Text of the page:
Mauricio’s home was at the far end of town and the gate was made of several rusted panels. When he got to his house the dog barked behind the gate, and the screen door creaked open shortly afterward. He didn’t much like the dog because she was half-wild. She grew up on the street and she would fight with the other dogs until Mauricio took her in. Then, not only did she fight harder, but she became wilder. The gate hinges squealed softly and the stakes at the bottom skidded along the pavement.

Mauricio was a dark young man who wore a thin mustache over his lip, and he had cryptic, hazel eyes. “Linda!” he shouted back at the dog, and she stopped barking. Mauricio looked up. “Viejo,” he said. “Come inside. Please, come inside.”

He followed him to the house.

“There’s a fucking cold wind blowing, and I don’t want to get sick. That’s how death travels, you know, in the cold. You shouldn’t be outside, Viejo. You already have one foot in the grave,” he chuckled. Then he bent down, picked up a mango near the dog, and tossed it into the black garbage bin. “Be careful with the mangos,” he said. “She’ll try and eat them.”

The old man nodded and looked at the mango tree, which Mauricio had planted by the steps of his veranda. It had grown since the old man had last been there. Rising to great heights, the leaves flowered over the roof of Mauricio’s home. The bright red and orange mangos grinned with sharp, green, teeth, and wobbled freely in the wind. He went up the steps and pulled the screen door open. They sat at a small table in the dark as Mauricio lit a cigarette. “What can I do for you, Viejo?”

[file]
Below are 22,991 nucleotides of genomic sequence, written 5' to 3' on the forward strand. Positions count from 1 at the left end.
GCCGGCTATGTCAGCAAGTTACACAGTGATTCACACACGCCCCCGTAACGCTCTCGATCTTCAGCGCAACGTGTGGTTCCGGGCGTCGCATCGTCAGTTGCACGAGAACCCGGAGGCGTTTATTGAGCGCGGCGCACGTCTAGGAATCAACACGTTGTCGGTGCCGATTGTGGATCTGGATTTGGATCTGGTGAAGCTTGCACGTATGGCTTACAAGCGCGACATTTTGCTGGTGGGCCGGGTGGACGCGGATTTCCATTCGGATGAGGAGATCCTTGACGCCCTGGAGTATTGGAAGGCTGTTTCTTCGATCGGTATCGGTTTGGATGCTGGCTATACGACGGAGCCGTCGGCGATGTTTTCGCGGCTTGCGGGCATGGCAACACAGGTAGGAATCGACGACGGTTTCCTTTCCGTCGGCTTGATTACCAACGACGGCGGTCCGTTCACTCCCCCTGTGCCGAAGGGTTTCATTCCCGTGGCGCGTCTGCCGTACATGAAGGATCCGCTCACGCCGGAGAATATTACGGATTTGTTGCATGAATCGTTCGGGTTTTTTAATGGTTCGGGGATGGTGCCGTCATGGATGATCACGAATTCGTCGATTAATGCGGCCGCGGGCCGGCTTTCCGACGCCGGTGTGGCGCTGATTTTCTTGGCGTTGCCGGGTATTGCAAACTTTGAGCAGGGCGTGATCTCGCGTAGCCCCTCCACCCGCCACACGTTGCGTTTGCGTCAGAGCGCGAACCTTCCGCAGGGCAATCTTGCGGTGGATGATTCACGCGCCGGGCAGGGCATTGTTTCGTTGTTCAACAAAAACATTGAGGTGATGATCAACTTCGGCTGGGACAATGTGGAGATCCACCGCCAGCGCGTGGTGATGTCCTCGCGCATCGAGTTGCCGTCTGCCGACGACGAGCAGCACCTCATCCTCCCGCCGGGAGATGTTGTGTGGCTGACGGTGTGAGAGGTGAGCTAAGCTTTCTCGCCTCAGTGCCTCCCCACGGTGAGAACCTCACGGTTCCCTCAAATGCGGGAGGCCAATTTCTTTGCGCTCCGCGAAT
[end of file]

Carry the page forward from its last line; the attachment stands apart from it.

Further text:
“The grave.”

“I had a feeling that’s what you wanted to talk about,” he puffed on the cigarette. The smoke swelled up around him. “And I remember giving you an answer.”

“I don’t have any more money.”

“Well,” he said. “Then we have a problem.”

“Maybe there’s something else I can do?”

“Tell me something, Viejo, and I want the truth. I heard something interesting in the street the other day. I heard another man offered you a space for much cheaper. And you said no. Not even a maybe or I’ll think about it. Just no. Between him and me, I think we might be the only people who own a space in Los Nichos still… All the other graves are full.”

“I’m old,” he said, folding his arms on the table. “I get up surprised nowadays, got this feeling like I shouldn’t wake up anymore. But they open, my eyes, and I shrug because I guess that means I got another day ahead of me. I don’t know that I’m afraid, but I don’t want to die during the day. I want to go to bed one night, and fall asleep. Maybe I’ll be dreaming then.”

Mauricio laughed, “And if you have a nightmare?”

The old man shrugged.

Mauricio nodded and reached into his pocket. He pulled out a silver blade. The metal shimmered as he placed it on the table. He snorted and leaned back in his chair. “What did Maria say about the knife?”